Obama in Flint: water crisis is a 'tragedy that never should have happened'

    "The Flint water crisis was a “tragedy that never should have happened” in the US, Barack Obama said Wednesday during his first visit to the city since evidence of lead contamination emerged last fall, while residents jeered Michigan’s governor in his first public remarks before the community.

    “Flint’s recovery is everybody’s responsibility,” the president told a crowd of 1,000 gathered inside a high school gymnasium. “And I will make sure that responsibility is met.”

    The president focused his remarks on what he called a “corrosive” mentality in politics that “contributed to this crisis”.

    “Now, I do not believe that anybody consciously wanted to hurt the people,” he said. “And this is not the place to sort out every screwup … but I do think there’s a larger issue.

    “It’s a mindset that believes the less government is the highest good no matter what,” he continued. “It’s an … ideology that undervalues the common good, says we’re all on our own.”

    The president’s trip included a discussion with nine residents and a local pediatrician, Dr Mona Hanna-Attisha, who last fall uncovered elevated blood-lead levels in Flint children."

    Obama in Flint: water crisis is a 'tragedy that never should have happened'

    1973 | Meet Donald Trump - The New York Times

    Donald Trump “getting into his Cadillac to begin a day of real estate deals,” was the original caption of this 1976 photograph.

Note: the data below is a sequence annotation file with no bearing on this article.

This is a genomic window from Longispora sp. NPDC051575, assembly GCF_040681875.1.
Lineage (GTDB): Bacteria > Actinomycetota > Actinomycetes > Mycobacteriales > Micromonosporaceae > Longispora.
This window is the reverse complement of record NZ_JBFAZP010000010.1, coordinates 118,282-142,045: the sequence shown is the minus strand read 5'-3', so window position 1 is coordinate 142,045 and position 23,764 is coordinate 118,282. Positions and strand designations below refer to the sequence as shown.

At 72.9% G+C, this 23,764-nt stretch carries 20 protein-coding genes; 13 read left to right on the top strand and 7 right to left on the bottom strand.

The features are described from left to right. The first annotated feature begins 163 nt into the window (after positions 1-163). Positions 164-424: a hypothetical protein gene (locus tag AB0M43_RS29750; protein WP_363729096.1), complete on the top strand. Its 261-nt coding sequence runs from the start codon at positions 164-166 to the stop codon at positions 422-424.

1973 - Caught by Federal Government engaging in racial housing discrimination



    “The government contended that Trump Management had refused to rent or negotiate rentals ‘because of race and color,’ ” The Times reported. “It also charged that the company had required different rental terms and conditions because of race and that it had misrepresented to blacks that apartments were not available.”



    Donald Trump’s first quoted words in The New York Times expressed his view of the charges:



    “They are absolutely ridiculous.”



    “We never have discriminated,” he added, “and we never would.”



    Two months later, Trump Management, represented by Roy M. Cohn, turned around and sued the United States government for $100 million (roughly $500 million in today’s terms), asserting that the charges were “irresponsible and baseless.”



    “Mr. Trump accused the Justice Department of singling out his corporation because it was a large one, and because the government was trying to force it to rent to welfare recipients,” The Times reported.